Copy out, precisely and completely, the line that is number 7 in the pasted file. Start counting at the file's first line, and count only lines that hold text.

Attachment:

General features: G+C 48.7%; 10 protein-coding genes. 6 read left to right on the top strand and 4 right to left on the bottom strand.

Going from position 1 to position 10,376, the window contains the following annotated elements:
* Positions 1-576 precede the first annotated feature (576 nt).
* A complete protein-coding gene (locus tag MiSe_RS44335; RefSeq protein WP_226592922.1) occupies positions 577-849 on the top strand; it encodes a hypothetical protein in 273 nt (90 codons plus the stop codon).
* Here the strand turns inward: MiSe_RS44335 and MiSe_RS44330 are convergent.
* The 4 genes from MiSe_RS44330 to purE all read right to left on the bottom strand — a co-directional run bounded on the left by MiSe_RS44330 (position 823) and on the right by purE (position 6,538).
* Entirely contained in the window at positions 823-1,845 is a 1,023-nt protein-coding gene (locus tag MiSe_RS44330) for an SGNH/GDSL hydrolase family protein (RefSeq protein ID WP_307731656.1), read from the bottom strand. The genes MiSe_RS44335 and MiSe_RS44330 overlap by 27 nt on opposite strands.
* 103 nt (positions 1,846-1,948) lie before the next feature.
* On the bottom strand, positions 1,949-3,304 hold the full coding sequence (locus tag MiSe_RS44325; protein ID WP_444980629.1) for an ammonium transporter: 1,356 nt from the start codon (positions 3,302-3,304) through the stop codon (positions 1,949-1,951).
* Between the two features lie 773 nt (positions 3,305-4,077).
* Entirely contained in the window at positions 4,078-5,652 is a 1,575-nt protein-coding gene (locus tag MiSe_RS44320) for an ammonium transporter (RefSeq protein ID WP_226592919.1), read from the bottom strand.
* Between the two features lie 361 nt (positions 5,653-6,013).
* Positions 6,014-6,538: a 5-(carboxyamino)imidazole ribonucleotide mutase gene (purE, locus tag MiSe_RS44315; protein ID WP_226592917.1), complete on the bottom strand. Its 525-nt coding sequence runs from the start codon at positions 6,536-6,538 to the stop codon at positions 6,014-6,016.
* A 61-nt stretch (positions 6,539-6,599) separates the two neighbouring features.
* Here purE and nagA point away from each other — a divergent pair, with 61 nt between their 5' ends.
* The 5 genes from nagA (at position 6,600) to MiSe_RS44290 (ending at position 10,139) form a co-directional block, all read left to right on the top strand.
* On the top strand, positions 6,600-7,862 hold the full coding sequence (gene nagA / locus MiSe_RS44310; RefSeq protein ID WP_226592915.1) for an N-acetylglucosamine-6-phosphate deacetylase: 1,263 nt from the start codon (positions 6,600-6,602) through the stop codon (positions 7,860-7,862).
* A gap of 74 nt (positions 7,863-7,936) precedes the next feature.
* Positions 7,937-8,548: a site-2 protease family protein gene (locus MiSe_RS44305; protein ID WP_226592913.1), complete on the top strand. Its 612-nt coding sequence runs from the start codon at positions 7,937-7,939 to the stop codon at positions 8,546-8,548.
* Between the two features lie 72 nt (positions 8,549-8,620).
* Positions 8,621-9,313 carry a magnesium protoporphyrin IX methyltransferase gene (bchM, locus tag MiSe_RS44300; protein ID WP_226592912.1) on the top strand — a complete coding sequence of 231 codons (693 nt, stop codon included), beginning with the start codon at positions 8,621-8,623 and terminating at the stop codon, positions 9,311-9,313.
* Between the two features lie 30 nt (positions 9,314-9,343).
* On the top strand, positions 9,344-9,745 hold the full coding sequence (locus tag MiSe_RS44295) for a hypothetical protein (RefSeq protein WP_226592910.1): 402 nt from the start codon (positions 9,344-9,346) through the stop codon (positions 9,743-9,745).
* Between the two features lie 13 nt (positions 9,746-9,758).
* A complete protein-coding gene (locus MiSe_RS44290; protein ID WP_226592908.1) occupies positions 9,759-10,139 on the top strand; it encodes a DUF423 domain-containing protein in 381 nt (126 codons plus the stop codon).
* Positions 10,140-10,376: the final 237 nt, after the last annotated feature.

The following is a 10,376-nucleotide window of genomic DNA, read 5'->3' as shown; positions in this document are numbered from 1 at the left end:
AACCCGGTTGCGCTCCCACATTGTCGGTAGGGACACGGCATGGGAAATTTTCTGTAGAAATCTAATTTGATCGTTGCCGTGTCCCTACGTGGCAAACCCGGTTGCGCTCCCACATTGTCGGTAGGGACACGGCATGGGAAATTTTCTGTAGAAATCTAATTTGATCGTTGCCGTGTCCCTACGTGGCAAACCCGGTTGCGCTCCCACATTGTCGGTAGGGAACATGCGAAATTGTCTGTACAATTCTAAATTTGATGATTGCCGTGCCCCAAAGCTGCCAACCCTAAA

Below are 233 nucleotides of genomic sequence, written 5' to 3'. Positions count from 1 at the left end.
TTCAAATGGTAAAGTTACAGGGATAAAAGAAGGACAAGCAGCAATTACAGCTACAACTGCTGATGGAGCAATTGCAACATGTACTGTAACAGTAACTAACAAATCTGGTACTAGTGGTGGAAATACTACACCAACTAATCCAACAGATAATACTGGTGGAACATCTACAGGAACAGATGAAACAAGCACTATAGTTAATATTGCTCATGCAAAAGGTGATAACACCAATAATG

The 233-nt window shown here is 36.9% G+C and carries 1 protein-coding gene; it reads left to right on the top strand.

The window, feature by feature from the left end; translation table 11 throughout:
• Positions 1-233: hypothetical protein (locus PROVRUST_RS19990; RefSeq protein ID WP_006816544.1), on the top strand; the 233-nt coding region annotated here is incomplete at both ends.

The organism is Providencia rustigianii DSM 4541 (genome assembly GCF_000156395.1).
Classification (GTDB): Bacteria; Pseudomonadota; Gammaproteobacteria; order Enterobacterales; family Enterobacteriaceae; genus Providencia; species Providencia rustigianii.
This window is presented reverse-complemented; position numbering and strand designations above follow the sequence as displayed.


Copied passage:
* Entirely contained in the window at positions 823-1,845 is a 1,023-nt protein-coding gene (locus tag MiSe_RS44330) for an SGNH/GDSL hydrolase family protein (RefSeq protein ID WP_307731656.1), read from the bottom strand. The genes MiSe_RS44335 and MiSe_RS44330 overlap by 27 nt on opposite strands.